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Women's Tour 2022 - 8 riders to watch during the six-day 2022 Women's Tour
Well, to be fair, it's unusual to have as fast a finisher as Bastianelli there at that point. Can't fault Cille for thinking that, knowing Vos was dispensed with, there was nobody that could threaten her in a sprint at that point. Marta just had the race of her comeback from a climbing/durability pov.tobydawq said:Lol, Cecilie Uttrup seemed to think it was impossible to be passed in the final part. It normally is, but if you sit up, it's not...
More likely we will have to see if hanging around with the woman of steel for ten days means the men have HTFUed.yaco said:I am interested that AVV completed a ten day camp with the MS men's team. I wonder if this has helped her performance - Time will tell.
I don't agree. It's a pretty basic concept that you ride to the line unless you are sure that nobody is coming from behind. Luckily it wasn't a podium placed she lost because of that.Libertine Seguros said:Well, to be fair, it's unusual to have as fast a finisher as Bastianelli there at that point. Can't fault Cille for thinking that, knowing Vos was dispensed with, there was nobody that could threaten her in a sprint at that point. Marta just had the race of her comeback from a climbing/durability pov.tobydawq said:Lol, Cecilie Uttrup seemed to think it was impossible to be passed in the final part. It normally is, but if you sit up, it's not...
Libertine Seguros said:Ronde van Vlaanderen startlist
Looks good - still around a 25-30km gap between the Muur and the next challenges, but with Kanarienberg and Taaienberg before Kruisberg, that's the section that has frequently created the significant selections in recent years.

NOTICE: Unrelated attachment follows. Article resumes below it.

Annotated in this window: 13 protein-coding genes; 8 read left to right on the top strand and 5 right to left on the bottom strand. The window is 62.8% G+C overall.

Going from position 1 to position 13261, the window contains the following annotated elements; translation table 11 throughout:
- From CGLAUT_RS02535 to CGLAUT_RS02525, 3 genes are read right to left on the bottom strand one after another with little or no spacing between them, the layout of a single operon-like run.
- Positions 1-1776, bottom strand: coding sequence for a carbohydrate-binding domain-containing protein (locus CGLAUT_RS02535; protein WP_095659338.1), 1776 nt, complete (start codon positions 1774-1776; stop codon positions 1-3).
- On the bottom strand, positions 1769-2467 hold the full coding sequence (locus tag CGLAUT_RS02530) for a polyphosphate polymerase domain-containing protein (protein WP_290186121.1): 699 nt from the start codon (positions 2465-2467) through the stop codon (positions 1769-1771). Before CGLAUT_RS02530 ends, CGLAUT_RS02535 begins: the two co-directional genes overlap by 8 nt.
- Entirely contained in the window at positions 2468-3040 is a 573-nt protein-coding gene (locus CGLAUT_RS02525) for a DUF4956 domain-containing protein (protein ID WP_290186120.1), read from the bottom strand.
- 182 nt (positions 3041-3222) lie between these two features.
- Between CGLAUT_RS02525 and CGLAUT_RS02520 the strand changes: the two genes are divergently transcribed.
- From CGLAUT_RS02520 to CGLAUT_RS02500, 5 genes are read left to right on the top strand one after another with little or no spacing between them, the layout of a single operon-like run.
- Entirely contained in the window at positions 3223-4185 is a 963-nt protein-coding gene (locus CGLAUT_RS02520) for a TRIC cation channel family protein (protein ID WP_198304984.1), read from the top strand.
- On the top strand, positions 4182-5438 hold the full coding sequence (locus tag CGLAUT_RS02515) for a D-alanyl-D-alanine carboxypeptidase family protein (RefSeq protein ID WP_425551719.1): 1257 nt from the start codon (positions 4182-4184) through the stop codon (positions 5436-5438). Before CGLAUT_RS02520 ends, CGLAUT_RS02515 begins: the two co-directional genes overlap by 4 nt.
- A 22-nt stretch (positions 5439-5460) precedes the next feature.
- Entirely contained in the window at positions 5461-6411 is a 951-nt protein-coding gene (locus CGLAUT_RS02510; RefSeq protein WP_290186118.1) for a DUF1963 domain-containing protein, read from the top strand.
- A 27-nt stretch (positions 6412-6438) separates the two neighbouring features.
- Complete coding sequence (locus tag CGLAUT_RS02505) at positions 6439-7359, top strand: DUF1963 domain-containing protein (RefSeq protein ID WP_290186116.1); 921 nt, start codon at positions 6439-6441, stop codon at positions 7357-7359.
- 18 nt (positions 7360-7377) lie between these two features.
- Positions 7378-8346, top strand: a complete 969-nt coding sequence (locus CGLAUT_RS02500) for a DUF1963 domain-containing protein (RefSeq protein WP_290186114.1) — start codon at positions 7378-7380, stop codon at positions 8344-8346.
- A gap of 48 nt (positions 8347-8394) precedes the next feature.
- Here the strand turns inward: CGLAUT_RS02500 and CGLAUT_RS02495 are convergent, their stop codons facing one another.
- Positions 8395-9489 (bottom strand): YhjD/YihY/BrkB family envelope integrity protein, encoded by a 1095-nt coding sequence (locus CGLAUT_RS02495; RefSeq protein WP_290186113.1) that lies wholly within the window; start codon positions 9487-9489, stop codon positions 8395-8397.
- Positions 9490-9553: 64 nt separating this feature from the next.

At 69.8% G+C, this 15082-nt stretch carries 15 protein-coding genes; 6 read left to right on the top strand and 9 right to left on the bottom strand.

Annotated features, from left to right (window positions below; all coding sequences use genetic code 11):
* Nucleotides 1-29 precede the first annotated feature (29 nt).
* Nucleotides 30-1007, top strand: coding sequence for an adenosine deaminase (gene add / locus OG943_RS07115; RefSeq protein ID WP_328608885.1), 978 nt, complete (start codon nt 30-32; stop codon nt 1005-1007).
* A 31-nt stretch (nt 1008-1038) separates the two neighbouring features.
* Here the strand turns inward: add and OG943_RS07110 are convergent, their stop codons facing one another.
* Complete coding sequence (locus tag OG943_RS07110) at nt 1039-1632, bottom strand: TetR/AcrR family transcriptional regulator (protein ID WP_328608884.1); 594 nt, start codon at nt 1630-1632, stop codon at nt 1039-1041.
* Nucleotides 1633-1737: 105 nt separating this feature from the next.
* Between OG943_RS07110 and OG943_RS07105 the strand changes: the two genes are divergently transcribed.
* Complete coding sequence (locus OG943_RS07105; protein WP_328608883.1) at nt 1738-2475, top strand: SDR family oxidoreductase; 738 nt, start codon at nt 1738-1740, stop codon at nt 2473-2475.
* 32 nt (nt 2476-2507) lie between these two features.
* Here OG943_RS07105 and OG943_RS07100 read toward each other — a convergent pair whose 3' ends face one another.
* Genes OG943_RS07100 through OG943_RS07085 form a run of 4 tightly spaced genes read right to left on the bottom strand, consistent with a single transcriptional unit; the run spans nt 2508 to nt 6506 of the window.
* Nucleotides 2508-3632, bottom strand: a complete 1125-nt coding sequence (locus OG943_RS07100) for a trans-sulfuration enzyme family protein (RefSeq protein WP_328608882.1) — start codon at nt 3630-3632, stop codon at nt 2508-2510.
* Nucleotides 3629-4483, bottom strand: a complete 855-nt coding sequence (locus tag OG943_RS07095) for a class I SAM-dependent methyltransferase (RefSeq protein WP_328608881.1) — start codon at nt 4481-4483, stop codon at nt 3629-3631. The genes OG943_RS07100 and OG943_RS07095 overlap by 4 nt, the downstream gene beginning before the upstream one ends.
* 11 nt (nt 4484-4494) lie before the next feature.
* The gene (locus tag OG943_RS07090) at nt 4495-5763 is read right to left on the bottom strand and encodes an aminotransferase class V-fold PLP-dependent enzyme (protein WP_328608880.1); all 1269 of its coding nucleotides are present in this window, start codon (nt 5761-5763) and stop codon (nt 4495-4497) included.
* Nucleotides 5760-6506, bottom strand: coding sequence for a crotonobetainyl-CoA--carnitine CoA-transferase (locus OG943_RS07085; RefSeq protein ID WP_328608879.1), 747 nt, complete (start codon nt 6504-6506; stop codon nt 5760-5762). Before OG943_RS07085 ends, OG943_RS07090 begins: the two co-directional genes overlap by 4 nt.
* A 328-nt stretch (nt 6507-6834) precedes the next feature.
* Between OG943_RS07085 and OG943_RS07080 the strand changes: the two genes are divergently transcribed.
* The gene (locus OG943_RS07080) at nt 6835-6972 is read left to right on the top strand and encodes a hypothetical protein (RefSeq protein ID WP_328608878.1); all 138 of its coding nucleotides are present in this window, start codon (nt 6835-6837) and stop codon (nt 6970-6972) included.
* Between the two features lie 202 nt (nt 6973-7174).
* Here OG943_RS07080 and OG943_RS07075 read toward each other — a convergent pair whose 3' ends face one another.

No van der Breggen as she's still out, but nevertheless the Boels sextet looks to be the one to beat - Blaaki was on the podium here in 2016 and 2017, and has won Gent-Wevelgem and Amstel Gold, so she knows all she needs to know about this type of course. Jolien d'Hoore has been 2nd before and will be motivated on home soil, but I'd anticipate she'll make some but not all selections. Dideriksen is a former Drenthe winner so she's happy with cobbles, Majerus is more than at home on rough surfaces, as a pre-eminent 'crosser of course, Amy Pieters was 2nd last year, and looked strong enough to have made her own move had van der Breggen been brought back; and Jip van den Bos may be likely to be on domestique duty tomorrow but has been busy breaking out this season herself, podiuming Omloop and winning Le Samyn.
They won't have it all their own way. Annemiek, Woman Of Titanium, leads her Mitchelton-Scott team into battle once more, with their two main climbing leaders, Annemiek and Amanda Spratt, complemented by high quality classics rouleurs Sarah Roy and Gracie Elvin. CCC-Liv are led by Eddy Merckx of course, who has had a pretty successful early season and though she's not been as strong in the flatter Low Countries races as she has been in the hilly Italian races, nevertheless woe betide anybody writing her off. She also has Moolman-Pasio as a teammate, who managed a career-high 4th in this race last year. Trek have a strong team, albeit with no Deignan they are unfortunately only able to field two former winners of the race, since they also have Ellen van Dijk and Elisa Longo Borghini. The hitherto pretty popular Longo Borghini copped a bit of social media flak for throwing Lizzie Banks' bike away like a piece of trash - and in the opposite direction to where Banks actually was - at de Panne, so she's a bit fired up, and she went well at Dwars in the week, so she's worth keeping an eye on. The team also has Lotta Lepistö to act as a deterrent to other teams not racing aggressively, because she's capable of getting over an obstacle or two (10 might be too much, mind). And with Winder, Worrack and Cordon-Ragot, they sure aren't short of firepower to help keep the pace high either.